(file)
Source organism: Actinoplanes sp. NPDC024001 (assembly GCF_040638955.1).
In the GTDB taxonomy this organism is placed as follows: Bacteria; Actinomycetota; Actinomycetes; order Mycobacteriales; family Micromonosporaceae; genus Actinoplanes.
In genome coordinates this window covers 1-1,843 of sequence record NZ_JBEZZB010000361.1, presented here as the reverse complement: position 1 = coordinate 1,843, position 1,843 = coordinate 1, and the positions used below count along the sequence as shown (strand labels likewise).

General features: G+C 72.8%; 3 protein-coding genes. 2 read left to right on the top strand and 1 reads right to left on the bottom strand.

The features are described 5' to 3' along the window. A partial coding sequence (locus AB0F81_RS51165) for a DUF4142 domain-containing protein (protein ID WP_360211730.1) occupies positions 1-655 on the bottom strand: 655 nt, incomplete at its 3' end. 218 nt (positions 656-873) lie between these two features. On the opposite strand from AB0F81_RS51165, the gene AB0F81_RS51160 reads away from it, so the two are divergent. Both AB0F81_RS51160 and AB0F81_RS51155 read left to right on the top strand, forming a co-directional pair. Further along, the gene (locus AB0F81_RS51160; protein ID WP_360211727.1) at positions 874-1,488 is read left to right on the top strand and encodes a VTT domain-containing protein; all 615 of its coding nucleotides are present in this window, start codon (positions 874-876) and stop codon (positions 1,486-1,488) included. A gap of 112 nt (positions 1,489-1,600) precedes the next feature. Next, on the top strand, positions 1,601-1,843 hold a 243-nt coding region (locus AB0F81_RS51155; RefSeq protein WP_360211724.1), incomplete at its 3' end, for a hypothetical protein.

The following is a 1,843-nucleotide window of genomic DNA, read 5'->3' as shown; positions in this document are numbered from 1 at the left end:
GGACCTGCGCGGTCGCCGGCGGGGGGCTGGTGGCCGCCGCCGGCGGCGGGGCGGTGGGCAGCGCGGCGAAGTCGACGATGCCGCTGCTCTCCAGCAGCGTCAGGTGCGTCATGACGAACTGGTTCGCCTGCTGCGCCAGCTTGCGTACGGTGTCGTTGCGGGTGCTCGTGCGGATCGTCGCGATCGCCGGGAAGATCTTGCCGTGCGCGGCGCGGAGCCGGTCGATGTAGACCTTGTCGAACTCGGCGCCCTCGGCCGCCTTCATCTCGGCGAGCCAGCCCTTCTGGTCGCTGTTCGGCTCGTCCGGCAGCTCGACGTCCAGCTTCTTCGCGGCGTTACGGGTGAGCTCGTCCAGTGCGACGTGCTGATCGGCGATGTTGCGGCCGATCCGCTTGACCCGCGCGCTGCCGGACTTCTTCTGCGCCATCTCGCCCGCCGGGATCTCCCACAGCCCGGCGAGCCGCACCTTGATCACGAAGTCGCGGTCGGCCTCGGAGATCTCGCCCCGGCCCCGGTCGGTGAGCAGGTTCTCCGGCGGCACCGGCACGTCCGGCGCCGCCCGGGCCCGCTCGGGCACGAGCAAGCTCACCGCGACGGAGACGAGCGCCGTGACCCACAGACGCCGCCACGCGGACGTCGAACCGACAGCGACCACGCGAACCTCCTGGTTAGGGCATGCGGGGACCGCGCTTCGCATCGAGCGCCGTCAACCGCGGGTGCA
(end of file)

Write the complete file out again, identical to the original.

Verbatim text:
Source organism: Actinoplanes sp. NPDC024001 (assembly GCF_040638955.1).
In the GTDB taxonomy this organism is placed as follows: Bacteria; Actinomycetota; Actinomycetes; order Mycobacteriales; family Micromonosporaceae; genus Actinoplanes.
In genome coordinates this window covers 1-1,843 of sequence record NZ_JBEZZB010000361.1, presented here as the reverse complement: position 1 = coordinate 1,843, position 1,843 = coordinate 1, and the positions used below count along the sequence as shown (strand labels likewise).

General features: G+C 72.8%; 3 protein-coding genes. 2 read left to right on the top strand and 1 reads right to left on the bottom strand.

The features are described 5' to 3' along the window. A partial coding sequence (locus AB0F81_RS51165) for a DUF4142 domain-containing protein (protein ID WP_360211730.1) occupies positions 1-655 on the bottom strand: 655 nt, incomplete at its 3' end. 218 nt (positions 656-873) lie between these two features. On the opposite strand from AB0F81_RS51165, the gene AB0F81_RS51160 reads away from it, so the two are divergent. Both AB0F81_RS51160 and AB0F81_RS51155 read left to right on the top strand, forming a co-directional pair. Further along, the gene (locus AB0F81_RS51160; protein ID WP_360211727.1) at positions 874-1,488 is read left to right on the top strand and encodes a VTT domain-containing protein; all 615 of its coding nucleotides are present in this window, start codon (positions 874-876) and stop codon (positions 1,486-1,488) included. A gap of 112 nt (positions 1,489-1,600) precedes the next feature. Next, on the top strand, positions 1,601-1,843 hold a 243-nt coding region (locus AB0F81_RS51155; RefSeq protein WP_360211724.1), incomplete at its 3' end, for a hypothetical protein.

The following is a 1,843-nucleotide window of genomic DNA, read 5'->3' as shown; positions in this document are numbered from 1 at the left end:
GGACCTGCGCGGTCGCCGGCGGGGGGCTGGTGGCCGCCGCCGGCGGCGGGGCGGTGGGCAGCGCGGCGAAGTCGACGATGCCGCTGCTCTCCAGCAGCGTCAGGTGCGTCATGACGAACTGGTTCGCCTGCTGCGCCAGCTTGCGTACGGTGTCGTTGCGGGTGCTCGTGCGGATCGTCGCGATCGCCGGGAAGATCTTGCCGTGCGCGGCGCGGAGCCGGTCGATGTAGACCTTGTCGAACTCGGCGCCCTCGGCCGCCTTCATCTCGGCGAGCCAGCCCTTCTGGTCGCTGTTCGGCTCGTCCGGCAGCTCGACGTCCAGCTTCTTCGCGGCGTTACGGGTGAGCTCGTCCAGTGCGACGTGCTGATCGGCGATGTTGCGGCCGATCCGCTTGACCCGCGCGCTGCCGGACTTCTTCTGCGCCATCTCGCCCGCCGGGATCTCCCACAGCCCGGCGAGCCGCACCTTGATCACGAAGTCGCGGTCGGCCTCGGAGATCTCGCCCCGGCCCCGGTCGGTGAGCAGGTTCTCCGGCGGCACCGGCACGTCCGGCGCCGCCCGGGCCCGCTCGGGCACGAGCAAGCTCACCGCGACGGAGACGAGCGCCGTGACCCACAGACGCCGCCACGCGGACGTCGAACCGACAGCGACCACGCGAACCTCCTGGTTAGGGCATGCGGGGACCGCGCTTCGCATCGAGCGCCGTCAACCGCGGGTGCA